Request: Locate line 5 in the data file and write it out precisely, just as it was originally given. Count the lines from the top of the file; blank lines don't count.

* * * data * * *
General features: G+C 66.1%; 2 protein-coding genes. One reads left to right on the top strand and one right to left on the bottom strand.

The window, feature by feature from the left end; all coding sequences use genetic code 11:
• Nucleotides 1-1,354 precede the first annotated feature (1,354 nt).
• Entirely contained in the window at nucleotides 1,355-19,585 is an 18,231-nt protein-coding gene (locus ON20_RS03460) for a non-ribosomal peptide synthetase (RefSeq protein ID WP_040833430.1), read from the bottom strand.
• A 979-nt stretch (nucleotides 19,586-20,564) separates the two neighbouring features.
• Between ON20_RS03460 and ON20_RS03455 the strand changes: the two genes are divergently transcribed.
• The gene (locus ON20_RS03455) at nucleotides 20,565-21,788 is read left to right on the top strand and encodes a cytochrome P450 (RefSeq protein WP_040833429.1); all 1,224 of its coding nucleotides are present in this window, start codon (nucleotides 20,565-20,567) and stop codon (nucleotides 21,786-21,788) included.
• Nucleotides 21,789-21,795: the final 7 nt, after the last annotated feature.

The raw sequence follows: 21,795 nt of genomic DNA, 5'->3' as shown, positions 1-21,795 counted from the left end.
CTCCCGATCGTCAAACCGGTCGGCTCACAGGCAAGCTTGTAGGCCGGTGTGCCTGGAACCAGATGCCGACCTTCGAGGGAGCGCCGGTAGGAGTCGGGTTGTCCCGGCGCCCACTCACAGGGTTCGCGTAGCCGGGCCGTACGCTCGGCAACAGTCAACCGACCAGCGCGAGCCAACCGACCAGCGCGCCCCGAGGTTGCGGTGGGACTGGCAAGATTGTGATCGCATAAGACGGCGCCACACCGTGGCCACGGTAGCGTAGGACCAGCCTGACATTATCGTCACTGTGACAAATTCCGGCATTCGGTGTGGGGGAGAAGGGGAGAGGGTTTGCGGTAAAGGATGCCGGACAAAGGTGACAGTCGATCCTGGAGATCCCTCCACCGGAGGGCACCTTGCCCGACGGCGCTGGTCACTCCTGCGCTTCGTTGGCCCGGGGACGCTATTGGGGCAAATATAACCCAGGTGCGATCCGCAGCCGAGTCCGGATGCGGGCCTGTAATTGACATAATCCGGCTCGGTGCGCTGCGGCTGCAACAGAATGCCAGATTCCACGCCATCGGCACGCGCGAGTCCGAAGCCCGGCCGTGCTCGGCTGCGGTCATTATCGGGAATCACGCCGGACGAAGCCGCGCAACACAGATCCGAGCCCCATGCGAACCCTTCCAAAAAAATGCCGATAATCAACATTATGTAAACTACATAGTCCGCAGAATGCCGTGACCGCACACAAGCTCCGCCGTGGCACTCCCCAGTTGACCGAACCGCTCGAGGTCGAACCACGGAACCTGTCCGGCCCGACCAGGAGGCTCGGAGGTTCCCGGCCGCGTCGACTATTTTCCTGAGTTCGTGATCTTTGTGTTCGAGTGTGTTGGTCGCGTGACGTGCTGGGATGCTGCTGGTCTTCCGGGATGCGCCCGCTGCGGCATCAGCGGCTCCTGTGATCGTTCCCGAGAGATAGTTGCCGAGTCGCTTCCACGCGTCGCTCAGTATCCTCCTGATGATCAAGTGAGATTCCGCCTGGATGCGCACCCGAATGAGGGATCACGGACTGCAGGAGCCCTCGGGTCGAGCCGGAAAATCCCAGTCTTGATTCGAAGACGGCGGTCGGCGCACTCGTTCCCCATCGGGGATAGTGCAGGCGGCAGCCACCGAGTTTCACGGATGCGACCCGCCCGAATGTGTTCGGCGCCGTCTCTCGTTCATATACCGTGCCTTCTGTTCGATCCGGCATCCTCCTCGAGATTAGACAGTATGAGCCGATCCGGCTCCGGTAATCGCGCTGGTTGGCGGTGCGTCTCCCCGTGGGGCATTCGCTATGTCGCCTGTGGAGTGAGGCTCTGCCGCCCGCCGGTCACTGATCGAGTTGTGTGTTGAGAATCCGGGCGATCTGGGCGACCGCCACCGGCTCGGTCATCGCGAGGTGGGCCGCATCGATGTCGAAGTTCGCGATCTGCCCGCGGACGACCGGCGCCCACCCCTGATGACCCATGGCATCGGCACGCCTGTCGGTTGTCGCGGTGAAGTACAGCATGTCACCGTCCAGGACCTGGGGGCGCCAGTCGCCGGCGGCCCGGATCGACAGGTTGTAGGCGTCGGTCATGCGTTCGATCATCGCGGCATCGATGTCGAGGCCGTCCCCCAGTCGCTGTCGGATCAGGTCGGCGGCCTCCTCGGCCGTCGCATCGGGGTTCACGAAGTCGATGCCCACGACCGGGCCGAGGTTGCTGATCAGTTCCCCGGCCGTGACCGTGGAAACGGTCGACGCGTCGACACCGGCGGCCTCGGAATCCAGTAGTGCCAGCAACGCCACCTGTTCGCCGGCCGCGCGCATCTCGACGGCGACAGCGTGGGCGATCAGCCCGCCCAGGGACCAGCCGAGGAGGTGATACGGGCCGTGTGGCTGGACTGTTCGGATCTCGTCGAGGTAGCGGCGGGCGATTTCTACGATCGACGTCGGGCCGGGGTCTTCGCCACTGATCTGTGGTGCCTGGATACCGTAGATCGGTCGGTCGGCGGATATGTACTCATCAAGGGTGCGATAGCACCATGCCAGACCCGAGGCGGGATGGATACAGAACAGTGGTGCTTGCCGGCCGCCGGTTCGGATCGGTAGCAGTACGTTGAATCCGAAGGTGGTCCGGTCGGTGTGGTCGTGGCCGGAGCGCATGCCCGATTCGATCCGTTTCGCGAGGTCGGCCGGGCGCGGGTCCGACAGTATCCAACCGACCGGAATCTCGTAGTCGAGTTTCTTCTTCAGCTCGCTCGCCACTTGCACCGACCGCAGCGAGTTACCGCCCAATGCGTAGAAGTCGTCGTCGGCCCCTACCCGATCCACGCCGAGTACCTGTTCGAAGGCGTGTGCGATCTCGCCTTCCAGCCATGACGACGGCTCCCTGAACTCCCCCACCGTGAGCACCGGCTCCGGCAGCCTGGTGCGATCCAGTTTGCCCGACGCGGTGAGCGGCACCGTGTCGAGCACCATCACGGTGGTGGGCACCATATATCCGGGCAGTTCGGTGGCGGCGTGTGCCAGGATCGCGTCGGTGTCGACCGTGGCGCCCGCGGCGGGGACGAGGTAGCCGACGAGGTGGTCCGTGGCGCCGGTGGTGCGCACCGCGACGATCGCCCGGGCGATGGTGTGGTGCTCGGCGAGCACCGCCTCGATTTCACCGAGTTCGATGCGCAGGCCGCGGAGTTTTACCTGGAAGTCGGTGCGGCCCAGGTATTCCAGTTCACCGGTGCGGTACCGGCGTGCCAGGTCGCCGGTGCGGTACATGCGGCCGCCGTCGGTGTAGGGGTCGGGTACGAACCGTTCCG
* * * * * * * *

• A 979-nt stretch (nucleotides 19,586-20,564) separates the two neighbouring features.